Why clowns get their faces painted on eggs

ali mohamed
ali mohamed28 May 2022Last Update : 2 years ago
Why clowns get their faces painted on eggs

Professional clowns often end an act with an egg on their face, but for many it is just as important to have their face on an egg.

The world of professional entertainment is full of unwritten rules and rituals, whether you’re looking a selfish megastar in the eye or refusing to say the name “the Scottish Play” in a theatre.

And for clowns there is one important rule: you do not copy the appearance of another clown.

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The Clown Egg Registry allows clowns to register their personal appearance.(Clowns International)

But how is the enterprising harlequin to ensure that their funny face remains only theirs?

Enter the Clown Egg registry.

Launched in the UK in the 1940s, the Register now contains hundreds of eggs, each painted and decorated in the likeness of a particular clown.

It acts as an informal copyright system, although it is not mandatory and does not function within traditional intellectual property law.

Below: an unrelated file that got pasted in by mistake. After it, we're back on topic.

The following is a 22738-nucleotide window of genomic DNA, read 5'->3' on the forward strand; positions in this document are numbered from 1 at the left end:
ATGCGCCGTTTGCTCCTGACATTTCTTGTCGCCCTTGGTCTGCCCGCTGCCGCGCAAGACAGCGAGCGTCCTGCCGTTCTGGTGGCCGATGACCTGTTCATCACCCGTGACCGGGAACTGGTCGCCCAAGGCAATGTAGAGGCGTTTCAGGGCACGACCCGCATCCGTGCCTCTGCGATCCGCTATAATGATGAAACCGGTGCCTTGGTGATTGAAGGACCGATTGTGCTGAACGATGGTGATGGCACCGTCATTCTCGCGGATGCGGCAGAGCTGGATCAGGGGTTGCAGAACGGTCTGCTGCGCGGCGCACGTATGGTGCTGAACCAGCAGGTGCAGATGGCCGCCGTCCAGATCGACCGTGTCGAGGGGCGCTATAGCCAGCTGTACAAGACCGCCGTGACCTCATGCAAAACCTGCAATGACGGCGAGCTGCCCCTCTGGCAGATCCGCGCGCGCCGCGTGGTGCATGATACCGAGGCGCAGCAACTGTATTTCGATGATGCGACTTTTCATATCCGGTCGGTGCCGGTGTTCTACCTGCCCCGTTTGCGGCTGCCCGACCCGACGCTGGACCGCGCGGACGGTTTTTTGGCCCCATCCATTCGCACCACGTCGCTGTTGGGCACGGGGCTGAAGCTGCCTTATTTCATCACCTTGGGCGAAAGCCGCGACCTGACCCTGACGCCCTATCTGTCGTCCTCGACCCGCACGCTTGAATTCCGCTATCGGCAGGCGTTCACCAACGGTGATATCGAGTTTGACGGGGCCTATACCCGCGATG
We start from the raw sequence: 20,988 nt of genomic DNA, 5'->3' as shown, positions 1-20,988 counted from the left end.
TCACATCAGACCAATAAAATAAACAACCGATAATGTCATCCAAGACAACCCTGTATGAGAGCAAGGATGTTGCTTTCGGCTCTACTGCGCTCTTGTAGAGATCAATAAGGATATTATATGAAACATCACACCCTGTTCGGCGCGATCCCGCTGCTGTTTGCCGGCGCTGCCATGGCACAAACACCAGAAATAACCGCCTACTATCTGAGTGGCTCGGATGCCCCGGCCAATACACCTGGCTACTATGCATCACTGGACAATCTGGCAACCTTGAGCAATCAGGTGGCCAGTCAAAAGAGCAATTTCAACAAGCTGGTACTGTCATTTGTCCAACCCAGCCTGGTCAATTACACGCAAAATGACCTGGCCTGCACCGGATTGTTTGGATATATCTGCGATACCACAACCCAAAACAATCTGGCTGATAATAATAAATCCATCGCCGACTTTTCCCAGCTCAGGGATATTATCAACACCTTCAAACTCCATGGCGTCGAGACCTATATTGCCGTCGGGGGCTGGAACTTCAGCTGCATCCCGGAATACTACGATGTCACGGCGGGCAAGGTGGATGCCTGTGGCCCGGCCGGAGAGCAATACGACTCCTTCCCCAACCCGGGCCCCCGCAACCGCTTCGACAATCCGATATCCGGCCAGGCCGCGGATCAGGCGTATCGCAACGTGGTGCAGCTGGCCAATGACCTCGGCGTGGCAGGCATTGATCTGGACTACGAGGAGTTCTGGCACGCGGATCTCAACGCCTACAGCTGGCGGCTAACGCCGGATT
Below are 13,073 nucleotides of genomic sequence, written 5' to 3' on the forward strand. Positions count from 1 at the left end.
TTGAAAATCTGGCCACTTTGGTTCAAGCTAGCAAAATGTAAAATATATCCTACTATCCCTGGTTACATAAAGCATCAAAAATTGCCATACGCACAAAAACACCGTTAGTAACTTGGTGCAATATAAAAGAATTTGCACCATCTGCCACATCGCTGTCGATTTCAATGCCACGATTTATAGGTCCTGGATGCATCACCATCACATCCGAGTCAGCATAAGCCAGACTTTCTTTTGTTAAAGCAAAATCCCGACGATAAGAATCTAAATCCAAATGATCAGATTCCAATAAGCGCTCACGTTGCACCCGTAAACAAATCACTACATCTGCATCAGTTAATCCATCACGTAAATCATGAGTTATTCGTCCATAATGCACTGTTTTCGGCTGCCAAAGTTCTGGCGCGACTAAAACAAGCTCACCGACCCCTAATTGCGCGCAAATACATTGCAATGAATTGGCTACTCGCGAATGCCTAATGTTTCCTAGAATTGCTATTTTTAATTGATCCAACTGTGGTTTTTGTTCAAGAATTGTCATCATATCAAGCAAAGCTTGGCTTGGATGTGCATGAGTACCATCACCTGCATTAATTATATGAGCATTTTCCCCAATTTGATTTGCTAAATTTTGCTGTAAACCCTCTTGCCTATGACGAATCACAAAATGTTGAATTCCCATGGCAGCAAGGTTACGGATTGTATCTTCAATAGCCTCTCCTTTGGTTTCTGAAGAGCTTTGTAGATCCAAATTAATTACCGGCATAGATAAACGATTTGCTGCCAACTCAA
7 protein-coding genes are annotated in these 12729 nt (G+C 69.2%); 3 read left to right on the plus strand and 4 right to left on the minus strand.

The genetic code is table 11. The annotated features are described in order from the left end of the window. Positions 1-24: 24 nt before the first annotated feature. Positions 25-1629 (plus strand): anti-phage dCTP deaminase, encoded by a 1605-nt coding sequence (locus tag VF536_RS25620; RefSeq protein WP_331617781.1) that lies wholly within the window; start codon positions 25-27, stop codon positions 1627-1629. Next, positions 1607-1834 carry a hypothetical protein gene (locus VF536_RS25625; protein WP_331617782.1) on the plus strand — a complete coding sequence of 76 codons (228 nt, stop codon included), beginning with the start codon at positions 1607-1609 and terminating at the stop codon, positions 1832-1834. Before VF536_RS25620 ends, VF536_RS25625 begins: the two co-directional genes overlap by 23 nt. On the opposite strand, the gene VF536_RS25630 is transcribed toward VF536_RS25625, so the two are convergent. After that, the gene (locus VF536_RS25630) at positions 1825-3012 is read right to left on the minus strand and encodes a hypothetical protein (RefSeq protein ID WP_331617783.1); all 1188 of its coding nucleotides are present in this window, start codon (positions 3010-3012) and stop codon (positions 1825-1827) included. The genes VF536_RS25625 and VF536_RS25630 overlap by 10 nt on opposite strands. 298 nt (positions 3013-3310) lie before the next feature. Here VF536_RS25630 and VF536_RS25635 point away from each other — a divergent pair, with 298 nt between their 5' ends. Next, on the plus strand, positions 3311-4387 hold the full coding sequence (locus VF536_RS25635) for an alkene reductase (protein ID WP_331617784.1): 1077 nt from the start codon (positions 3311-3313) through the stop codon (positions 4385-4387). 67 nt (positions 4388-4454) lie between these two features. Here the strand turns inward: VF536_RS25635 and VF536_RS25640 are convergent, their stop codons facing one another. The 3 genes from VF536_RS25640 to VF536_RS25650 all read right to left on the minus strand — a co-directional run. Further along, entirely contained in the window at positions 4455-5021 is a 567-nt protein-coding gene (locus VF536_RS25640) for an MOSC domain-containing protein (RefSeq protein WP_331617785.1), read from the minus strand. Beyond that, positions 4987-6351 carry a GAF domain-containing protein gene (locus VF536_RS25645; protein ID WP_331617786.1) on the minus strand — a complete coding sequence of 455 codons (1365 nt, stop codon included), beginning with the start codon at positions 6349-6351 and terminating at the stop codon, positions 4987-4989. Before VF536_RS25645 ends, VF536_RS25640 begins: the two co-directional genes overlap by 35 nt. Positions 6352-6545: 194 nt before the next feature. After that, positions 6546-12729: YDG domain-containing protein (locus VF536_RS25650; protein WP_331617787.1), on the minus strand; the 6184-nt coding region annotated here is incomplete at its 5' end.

Clowns dressed in full costume attend a service in memory of celebrated clown Joseph Grimaldi at a church in Dalston, east London on Feb. 2, 2014. (ANDREW COWIE/AFP/Getty Images)
The tradition started in the 1940s in the UK.(ANDREW COWIE/AFP/Getty Images)
The first register was launched in 1946 by Stan Bult, a clown enthusiast who founded the International Circus Clowns Club – now Clowns International

Initially, as a hobby, he painted the faces of his favorite clowns on eggs – Playstations hadn’t been invented then – and as his collection grew, it became a record of current and past artists and their distinctive appearance.

Bult died in the 1960s and only about 40 of his original 200 eggs remain on the registry.

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But the practice was revived in the 1980s, with hundreds more eggs being harvested now, all housed in Holy Trinity Church in Dalston, London, home to the Clowns Gallery Museum.

More can be seen at another museum outlet in the village of Wookey Hole, Somerset.

The current artist, Debbie Smith, paints the eggs — now modern ceramic vessels instead of hollowed-out chicken eggs — based on photographs and costume samples sent to her by clowns around the world.


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